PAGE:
Interview and Book Excerpt: Hani Suleiman & Cedric Beust on TestNG
TestNG started as an experimental toy project. The main motivation was that despite using JUnit for years, there were still a lot of concepts and approaches used by JUnit that I didn't feel comfortable with. The more I investigated, and the more I disagreed with some of its core philosophical design decisions, such as reinstantiating your class before each method invocation (thus forcing me to use statics if I want to maintain state between invocations) or not allowing me to create dependent tests, which are crucial for functional testing.
Overall, I just found that JUnit was doing great in the area of unit testing but was lacking in other places required by any kind of functional or acceptance testing.
Back then, I was also involved in the annotations JSR and it occurred to me that annotations would be a good fit to mark test methods.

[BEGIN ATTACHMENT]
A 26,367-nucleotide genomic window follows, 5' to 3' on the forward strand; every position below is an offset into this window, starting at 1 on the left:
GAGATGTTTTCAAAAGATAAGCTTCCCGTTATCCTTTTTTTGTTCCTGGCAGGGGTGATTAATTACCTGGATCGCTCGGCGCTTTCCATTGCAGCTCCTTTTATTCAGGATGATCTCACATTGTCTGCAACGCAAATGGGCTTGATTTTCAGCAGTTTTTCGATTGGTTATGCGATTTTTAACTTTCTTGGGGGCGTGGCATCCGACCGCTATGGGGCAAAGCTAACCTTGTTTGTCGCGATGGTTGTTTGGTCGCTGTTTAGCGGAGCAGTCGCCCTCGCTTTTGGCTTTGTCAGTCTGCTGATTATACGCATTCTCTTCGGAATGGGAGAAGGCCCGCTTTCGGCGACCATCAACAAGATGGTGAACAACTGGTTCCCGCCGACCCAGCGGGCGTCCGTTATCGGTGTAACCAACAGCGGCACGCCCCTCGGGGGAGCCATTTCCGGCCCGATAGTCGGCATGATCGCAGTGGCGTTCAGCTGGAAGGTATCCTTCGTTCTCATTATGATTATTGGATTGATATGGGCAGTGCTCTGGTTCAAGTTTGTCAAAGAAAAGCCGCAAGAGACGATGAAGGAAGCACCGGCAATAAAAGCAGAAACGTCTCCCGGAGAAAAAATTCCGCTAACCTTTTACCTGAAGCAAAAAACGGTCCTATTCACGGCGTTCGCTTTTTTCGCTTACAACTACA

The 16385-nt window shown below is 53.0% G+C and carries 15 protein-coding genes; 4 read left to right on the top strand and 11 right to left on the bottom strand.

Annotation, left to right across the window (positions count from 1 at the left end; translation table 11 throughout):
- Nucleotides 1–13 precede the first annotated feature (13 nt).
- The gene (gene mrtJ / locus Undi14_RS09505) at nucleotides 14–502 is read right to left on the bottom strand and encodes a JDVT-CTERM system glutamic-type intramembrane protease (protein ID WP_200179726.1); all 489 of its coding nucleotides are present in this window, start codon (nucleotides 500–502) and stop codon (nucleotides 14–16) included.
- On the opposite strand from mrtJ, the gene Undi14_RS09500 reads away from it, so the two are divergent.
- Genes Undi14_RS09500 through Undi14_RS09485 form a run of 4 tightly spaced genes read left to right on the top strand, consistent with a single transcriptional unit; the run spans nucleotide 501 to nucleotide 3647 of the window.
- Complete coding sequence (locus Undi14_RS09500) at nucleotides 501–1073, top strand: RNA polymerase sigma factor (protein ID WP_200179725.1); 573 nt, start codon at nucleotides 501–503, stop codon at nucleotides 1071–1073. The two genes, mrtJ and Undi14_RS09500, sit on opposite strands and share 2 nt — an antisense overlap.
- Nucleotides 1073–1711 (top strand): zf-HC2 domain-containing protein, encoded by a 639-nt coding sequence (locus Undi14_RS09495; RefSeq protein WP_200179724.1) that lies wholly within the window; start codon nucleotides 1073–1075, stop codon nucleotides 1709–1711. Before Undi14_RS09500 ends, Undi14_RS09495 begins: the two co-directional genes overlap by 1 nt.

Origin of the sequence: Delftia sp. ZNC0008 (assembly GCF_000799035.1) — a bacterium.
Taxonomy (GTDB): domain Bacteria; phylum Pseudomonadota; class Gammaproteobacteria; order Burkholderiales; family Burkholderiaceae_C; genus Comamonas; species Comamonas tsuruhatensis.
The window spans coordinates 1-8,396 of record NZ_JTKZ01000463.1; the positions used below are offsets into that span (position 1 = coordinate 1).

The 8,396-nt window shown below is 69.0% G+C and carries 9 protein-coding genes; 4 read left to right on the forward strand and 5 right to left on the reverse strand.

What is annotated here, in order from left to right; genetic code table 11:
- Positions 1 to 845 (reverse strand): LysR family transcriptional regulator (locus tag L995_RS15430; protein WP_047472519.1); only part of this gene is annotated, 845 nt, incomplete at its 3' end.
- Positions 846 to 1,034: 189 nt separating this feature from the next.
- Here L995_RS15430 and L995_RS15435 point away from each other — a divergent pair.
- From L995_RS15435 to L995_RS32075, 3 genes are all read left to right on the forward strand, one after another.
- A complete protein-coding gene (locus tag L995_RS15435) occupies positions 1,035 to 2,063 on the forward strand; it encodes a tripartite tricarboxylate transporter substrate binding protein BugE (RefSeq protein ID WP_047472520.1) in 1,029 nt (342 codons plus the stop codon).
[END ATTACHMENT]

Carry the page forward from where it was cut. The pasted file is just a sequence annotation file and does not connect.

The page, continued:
Finally, the last piece in the puzzle came from a web site with the strange name of del.icio.us that introduced this bizarre new concept of "tags". It occurred to me that it would be neat if I could tag my test methods and then be able to invoke any arbitrary group of them without having to recompile anything. I renamed these tags "groups" and I realized that they would be a great match for annotations as well.
With these ideas in mind, I set out to create TestNG 1.0 almost four years ago and I published it just for fun and to get some feedback.
Mocks and Stubs
This allows to generate a random User (for example) Value Object like this:
UsurperGenerator<User> userGenerator = new UsurperGenerator<User>(User.class);
//GENERATE ONE INSTANCE
User user = userGenerator.generateUsurper();
//GENERATE A LIST OF INSTANCES
List<User> userList = userGenerator.generateUsurperList(3);
There are many other features, like automatic stubbing of DAO methods. Check it out!
John Altidor, Yannis Smaragdakis Mar 30, 2015